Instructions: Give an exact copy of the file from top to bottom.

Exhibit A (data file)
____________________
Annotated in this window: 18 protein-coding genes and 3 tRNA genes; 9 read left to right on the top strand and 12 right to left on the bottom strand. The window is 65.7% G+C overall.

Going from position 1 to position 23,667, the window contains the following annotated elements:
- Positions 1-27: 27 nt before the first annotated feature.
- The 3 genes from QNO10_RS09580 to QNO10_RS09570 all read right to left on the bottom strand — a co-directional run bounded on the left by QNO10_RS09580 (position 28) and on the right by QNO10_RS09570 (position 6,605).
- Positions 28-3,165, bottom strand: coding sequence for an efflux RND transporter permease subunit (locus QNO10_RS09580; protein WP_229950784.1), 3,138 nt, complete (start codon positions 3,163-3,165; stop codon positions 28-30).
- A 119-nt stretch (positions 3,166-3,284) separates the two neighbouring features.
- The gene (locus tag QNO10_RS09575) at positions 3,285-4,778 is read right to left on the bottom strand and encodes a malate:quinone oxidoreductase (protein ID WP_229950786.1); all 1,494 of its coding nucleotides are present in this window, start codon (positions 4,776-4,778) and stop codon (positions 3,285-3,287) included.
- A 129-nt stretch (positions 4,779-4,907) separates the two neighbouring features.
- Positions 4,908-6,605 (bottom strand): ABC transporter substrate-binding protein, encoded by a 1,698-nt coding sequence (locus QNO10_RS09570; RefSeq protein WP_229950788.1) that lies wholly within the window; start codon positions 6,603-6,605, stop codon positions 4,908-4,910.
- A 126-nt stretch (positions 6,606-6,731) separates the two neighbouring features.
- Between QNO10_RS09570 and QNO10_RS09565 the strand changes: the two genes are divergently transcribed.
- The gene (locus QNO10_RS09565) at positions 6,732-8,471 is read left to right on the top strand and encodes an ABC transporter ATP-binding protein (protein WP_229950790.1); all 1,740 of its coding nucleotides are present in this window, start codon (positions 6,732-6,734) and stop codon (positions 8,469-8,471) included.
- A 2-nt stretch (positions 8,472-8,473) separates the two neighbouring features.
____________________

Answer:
Annotated in this window: 18 protein-coding genes and 3 tRNA genes; 9 read left to right on the top strand and 12 right to left on the bottom strand. The window is 65.7% G+C overall.

Going from position 1 to position 23,667, the window contains the following annotated elements:
- Positions 1-27: 27 nt before the first annotated feature.
- The 3 genes from QNO10_RS09580 to QNO10_RS09570 all read right to left on the bottom strand — a co-directional run bounded on the left by QNO10_RS09580 (position 28) and on the right by QNO10_RS09570 (position 6,605).
- Positions 28-3,165, bottom strand: coding sequence for an efflux RND transporter permease subunit (locus QNO10_RS09580; protein WP_229950784.1), 3,138 nt, complete (start codon positions 3,163-3,165; stop codon positions 28-30).
- A 119-nt stretch (positions 3,166-3,284) separates the two neighbouring features.
- The gene (locus tag QNO10_RS09575) at positions 3,285-4,778 is read right to left on the bottom strand and encodes a malate:quinone oxidoreductase (protein ID WP_229950786.1); all 1,494 of its coding nucleotides are present in this window, start codon (positions 4,776-4,778) and stop codon (positions 3,285-3,287) included.
- A 129-nt stretch (positions 4,779-4,907) separates the two neighbouring features.
- Positions 4,908-6,605 (bottom strand): ABC transporter substrate-binding protein, encoded by a 1,698-nt coding sequence (locus QNO10_RS09570; RefSeq protein WP_229950788.1) that lies wholly within the window; start codon positions 6,603-6,605, stop codon positions 4,908-4,910.
- A 126-nt stretch (positions 6,606-6,731) separates the two neighbouring features.
- Between QNO10_RS09570 and QNO10_RS09565 the strand changes: the two genes are divergently transcribed.
- The gene (locus QNO10_RS09565) at positions 6,732-8,471 is read left to right on the top strand and encodes an ABC transporter ATP-binding protein (protein WP_229950790.1); all 1,740 of its coding nucleotides are present in this window, start codon (positions 6,732-6,734) and stop codon (positions 8,469-8,471) included.
- A 2-nt stretch (positions 8,472-8,473) separates the two neighbouring features.